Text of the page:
Lipoid pneumonia presenting as non resolving community acquired pneumonia: a case report

Cases J. 2009 Dec 16:2:9332. doi: 10.1186/1757-1626-2-9332.


Introduction: Lipoid pneumonia is a rare form of pneumonia caused by inhalation or aspiration of fat containing substances like, petroleum jelly, mineral oils, few laxatives etc. It usually presents as insidious onset chronic respiratory illness simulating interstitial lung diseases. Rarely, it may present as an acute respiratory illness, specially, when exposure to fatty substance is acute and/or massive. Radiologically, it may mimic carcinoma, acute or chronic pneumonia, ARDS, or a localized granuloma. Diagnosis of LP requires demonstration of lipid laden macrophages in sputum, bronchoalveolar lavage fluid or fine needle aspiration cytology/biopsy from lung lesion. Treatment of this illness is poorly defined and constitutes supportive therapy and corticosteroids.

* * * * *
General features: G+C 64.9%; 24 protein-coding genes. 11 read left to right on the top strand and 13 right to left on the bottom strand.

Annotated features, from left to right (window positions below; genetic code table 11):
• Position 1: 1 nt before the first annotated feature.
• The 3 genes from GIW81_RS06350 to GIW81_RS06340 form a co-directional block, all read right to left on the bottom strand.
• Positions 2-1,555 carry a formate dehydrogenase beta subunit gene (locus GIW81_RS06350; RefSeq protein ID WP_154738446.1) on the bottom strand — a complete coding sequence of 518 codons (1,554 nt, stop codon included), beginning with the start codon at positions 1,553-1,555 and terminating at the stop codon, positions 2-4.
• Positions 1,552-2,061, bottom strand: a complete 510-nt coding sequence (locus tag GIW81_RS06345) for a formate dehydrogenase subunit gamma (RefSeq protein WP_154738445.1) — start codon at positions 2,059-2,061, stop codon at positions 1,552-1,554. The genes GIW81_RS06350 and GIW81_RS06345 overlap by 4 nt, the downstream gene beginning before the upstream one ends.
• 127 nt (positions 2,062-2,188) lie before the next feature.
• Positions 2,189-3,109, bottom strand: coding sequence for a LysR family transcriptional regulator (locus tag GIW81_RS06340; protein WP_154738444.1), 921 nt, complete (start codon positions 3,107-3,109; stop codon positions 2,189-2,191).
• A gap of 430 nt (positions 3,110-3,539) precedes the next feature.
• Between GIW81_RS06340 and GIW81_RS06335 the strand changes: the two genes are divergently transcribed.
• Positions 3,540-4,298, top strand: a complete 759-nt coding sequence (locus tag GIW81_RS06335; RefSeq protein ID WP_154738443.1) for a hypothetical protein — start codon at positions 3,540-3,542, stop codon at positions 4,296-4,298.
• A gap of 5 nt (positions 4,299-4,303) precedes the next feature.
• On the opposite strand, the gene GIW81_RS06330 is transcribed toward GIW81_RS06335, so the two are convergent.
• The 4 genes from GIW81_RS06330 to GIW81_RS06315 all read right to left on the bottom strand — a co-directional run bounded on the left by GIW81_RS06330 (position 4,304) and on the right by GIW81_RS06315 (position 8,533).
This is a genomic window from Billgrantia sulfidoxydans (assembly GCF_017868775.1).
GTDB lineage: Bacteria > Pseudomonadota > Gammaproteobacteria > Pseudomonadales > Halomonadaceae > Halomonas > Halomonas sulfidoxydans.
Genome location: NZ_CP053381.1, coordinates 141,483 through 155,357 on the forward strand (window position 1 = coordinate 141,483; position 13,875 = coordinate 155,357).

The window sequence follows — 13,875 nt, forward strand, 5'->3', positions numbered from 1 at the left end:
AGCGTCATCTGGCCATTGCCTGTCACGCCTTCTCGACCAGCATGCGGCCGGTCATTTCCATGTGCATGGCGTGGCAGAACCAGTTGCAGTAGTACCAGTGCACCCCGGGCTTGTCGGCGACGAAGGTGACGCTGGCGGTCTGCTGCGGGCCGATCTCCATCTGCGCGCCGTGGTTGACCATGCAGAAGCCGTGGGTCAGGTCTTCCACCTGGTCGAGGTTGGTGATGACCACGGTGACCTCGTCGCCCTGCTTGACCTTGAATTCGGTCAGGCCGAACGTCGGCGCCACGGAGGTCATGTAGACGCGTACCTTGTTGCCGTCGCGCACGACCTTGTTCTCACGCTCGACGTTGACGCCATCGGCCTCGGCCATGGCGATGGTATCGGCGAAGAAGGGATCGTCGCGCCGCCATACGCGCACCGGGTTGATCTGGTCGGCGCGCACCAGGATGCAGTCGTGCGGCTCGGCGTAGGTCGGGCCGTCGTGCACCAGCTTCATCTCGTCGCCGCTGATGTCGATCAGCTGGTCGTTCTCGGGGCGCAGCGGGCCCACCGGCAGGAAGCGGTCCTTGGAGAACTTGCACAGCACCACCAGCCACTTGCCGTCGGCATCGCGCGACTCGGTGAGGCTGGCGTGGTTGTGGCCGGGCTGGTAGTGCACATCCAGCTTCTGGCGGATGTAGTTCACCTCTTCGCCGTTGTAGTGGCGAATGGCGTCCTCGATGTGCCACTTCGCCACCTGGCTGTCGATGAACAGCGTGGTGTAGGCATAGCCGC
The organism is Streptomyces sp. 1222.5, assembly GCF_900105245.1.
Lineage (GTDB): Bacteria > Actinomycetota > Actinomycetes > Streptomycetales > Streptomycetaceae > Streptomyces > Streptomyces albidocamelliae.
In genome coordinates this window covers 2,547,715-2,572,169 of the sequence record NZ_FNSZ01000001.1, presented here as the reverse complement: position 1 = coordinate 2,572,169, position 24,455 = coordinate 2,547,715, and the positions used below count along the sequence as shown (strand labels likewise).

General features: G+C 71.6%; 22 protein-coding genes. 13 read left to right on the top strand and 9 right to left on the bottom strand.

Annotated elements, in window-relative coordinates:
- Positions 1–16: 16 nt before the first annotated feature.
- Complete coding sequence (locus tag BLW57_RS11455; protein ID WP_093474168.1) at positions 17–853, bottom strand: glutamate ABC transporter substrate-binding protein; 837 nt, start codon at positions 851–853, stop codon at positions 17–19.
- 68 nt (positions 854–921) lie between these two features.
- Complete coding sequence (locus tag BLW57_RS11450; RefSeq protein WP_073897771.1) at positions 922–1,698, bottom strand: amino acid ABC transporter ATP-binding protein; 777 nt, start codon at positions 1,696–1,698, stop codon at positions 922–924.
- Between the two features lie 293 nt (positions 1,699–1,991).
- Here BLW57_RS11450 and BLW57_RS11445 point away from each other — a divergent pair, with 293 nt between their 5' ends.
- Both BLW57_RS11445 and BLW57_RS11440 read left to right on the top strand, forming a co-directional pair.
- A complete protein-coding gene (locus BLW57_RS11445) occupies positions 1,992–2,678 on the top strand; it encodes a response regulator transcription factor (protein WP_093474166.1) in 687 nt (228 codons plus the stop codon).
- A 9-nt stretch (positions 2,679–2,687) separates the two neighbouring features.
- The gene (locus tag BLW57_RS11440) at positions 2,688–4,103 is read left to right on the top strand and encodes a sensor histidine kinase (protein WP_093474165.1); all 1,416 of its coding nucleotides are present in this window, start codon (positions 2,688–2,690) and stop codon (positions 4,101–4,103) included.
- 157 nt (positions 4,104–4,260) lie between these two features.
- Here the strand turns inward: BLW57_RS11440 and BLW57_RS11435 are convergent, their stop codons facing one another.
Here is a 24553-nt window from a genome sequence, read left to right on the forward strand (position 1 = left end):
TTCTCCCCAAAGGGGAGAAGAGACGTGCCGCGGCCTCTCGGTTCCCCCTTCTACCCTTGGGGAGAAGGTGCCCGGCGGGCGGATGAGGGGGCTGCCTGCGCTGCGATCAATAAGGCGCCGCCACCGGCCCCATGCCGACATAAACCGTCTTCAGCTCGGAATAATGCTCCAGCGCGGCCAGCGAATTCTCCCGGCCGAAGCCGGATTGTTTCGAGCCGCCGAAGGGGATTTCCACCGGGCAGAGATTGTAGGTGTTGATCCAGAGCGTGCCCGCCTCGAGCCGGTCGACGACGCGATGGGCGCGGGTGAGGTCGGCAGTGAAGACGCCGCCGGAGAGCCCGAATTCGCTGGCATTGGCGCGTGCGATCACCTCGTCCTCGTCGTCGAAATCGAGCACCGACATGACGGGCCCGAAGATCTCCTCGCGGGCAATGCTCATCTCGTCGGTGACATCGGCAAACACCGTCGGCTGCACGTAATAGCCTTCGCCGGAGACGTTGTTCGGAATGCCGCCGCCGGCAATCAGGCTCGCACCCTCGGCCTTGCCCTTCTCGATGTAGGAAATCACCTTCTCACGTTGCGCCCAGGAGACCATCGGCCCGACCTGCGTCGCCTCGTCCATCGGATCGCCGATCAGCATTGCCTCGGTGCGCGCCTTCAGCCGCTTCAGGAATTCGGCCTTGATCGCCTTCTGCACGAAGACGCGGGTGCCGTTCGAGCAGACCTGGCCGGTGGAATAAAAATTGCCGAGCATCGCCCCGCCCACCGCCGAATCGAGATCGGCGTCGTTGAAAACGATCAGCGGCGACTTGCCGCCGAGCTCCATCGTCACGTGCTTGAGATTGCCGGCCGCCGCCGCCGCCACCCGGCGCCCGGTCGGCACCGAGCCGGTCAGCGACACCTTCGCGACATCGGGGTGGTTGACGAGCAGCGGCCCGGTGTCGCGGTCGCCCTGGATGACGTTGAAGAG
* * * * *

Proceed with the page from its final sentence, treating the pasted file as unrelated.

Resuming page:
Case presentation: A 20-year old Indian farmer was referred to us with a diagnosis of non resolving community acquired pneumonia. Respiratory examination revealed signs of consolidation. Chest radiograph revealed findings suggestive of bilateral consolidation. Sputum and blood culture were sterile. He was treated with prolonged course of various antibiotics without any significant response. For evaluation of non resolving pneumonia fibreoptic bronchoscopy was done. Bronchoalveolar lavage fluid and biopsy from lung lesion showed lipid laden macrophages. Hence diagnosis of lipoid pneumonia was made. Patient was treated with course of corticosteroids with good response. Literature on this rare entity is discussed.

Conclusion: Lipoid pneumonia is a rare form of pneumonia which rarely present acutely resembling community acquired pneumonia and requires high degree of suspicion for diagnosis. Its treatment is difficult and poorly defined. However, prolonged corticosteroids may be effective.